CSX and Virginia to create separate freight and passenger rail routes

A photograph of a locomotive hauling railcars in a grassy field.

CSX (NYSE: CSX) and state partners in Virginia have agreed to create separate routes for passenger rail and freight rail south of Washington, D.C. and into Virginia.

The $3.7 billion investment includes building a new Long Bridge across the Potomac River. The new bridge, which will be owned by the Commonwealth of Virginia, will serve passenger and commuter rail exclusively, while the existing bridge will still be used by CSX.  

CSX owns the existing bridge, which was built in 1904 and is at 98% capacity during peak times.

As part of the deal, Virginia will also acquire more than 350 miles of railroad right-of-way and 225 miles of track, as well as 37 miles of new track improvements, including a Franconia-Springfield bypass, the parties said on Dec. 19.

Virginia will pay $525 million to CSX over the next three years to acquire the property and track.  Federal, state and local sources, as well as regional sources, will fund the remainder of the project.

Both parties are working to finalize the definitive agreements, with execution planned in the second half of 2020, they said.

CSX said there would be no immediate impacts to freight as the project proceeds. But once the phases are complete, the separation of freight operations from passenger operations will allow for better fluidity through the corridor.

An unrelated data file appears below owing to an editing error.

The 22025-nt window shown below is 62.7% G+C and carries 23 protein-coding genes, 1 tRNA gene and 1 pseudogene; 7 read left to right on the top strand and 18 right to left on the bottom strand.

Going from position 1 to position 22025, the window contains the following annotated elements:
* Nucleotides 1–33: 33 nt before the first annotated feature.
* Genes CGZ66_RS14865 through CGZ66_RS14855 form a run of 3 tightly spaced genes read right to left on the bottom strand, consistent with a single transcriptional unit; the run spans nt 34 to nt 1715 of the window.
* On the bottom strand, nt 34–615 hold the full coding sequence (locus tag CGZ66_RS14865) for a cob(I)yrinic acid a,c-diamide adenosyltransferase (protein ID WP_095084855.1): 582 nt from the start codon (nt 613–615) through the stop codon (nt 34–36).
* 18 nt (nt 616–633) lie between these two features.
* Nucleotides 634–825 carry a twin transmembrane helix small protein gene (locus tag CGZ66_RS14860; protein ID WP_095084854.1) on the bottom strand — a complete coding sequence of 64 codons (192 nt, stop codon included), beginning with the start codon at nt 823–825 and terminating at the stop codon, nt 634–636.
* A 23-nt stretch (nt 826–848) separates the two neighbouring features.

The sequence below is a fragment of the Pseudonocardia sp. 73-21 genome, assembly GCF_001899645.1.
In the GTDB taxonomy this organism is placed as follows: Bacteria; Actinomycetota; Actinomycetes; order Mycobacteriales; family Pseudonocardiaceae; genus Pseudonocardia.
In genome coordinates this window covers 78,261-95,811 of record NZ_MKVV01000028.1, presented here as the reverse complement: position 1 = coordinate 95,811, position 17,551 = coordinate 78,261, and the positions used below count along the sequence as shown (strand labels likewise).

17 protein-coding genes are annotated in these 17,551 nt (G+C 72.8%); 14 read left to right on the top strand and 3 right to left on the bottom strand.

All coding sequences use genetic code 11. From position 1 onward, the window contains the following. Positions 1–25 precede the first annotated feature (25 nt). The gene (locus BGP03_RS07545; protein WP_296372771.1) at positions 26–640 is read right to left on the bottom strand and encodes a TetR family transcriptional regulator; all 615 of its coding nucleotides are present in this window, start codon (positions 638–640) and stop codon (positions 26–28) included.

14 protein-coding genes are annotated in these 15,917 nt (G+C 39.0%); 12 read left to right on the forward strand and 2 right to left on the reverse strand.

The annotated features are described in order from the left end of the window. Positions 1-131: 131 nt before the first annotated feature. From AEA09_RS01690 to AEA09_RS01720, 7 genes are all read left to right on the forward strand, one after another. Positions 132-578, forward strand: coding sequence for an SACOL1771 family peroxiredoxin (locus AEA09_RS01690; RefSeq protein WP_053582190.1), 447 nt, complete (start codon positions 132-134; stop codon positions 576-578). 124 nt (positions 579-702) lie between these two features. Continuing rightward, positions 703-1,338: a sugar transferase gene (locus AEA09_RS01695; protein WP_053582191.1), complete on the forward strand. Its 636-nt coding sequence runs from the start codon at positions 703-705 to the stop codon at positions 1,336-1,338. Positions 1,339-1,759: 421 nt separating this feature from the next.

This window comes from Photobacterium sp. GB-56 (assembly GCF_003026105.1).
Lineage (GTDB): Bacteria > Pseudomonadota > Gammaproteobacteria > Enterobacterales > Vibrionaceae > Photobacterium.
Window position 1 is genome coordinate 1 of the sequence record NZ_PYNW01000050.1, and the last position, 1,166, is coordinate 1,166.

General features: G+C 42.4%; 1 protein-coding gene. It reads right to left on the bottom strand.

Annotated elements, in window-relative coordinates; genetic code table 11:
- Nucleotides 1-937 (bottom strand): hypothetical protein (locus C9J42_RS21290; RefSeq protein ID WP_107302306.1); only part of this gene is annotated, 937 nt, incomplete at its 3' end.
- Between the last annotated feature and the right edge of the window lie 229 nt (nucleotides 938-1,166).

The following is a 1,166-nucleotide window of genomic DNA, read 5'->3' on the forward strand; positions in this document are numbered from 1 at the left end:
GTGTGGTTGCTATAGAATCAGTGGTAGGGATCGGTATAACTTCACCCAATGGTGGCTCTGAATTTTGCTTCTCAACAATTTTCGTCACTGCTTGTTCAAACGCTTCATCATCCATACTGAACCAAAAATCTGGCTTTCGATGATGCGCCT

“CSX is proud of the innovative agreement reached with the Commonwealth of Virginia which will advance our goals for increased safety, efficiency and volume growth while meeting the public’s desire for more passenger rail service to relieve commuter traffic congestion in the I-95 corridor,” CSX CEO Jim Foote said.

Meanwhile, Virginia Gov. Ralph Northam (D) said the investment is to improve upon and expand passenger rail service between Washington, D.C. and Richmond, Virginia. Northam also said the overall project will remove five million cars and one million trucks from Virginia highways annually, and help the Port of Virginia reach its goal of moving 40% of containers by rail. 

Over the next 10 years, Virginia is seeking to:

  • Double the number of Virginia Amtrak trains.
  • Provide nearly hourly Amtrak service between Richmond and Washington, D.C.
  • Increase commuter rail service run by the Virginia Railway Express by 75% along the I-95 corridor, with 15-minute intervals during peak periods and adding weekend service.
  • Increase Amtrak service to Newport News and improve the scheduling of the third Amtrak train to Norfolk.
  • Lay a foundation for Southeast High Speed Rail through the acquisition of the abandoned S-Line, which runs from Petersburg into North Carolina.
  • Preserve an existing freight corridor between Doswell and Clifton Forge for future east-west passenger service.

Amtrak’s Board of Directors in turn has approved a memorandum of understanding with the Commonwealth of Virginia cementing Amtrak’s commitment to the program.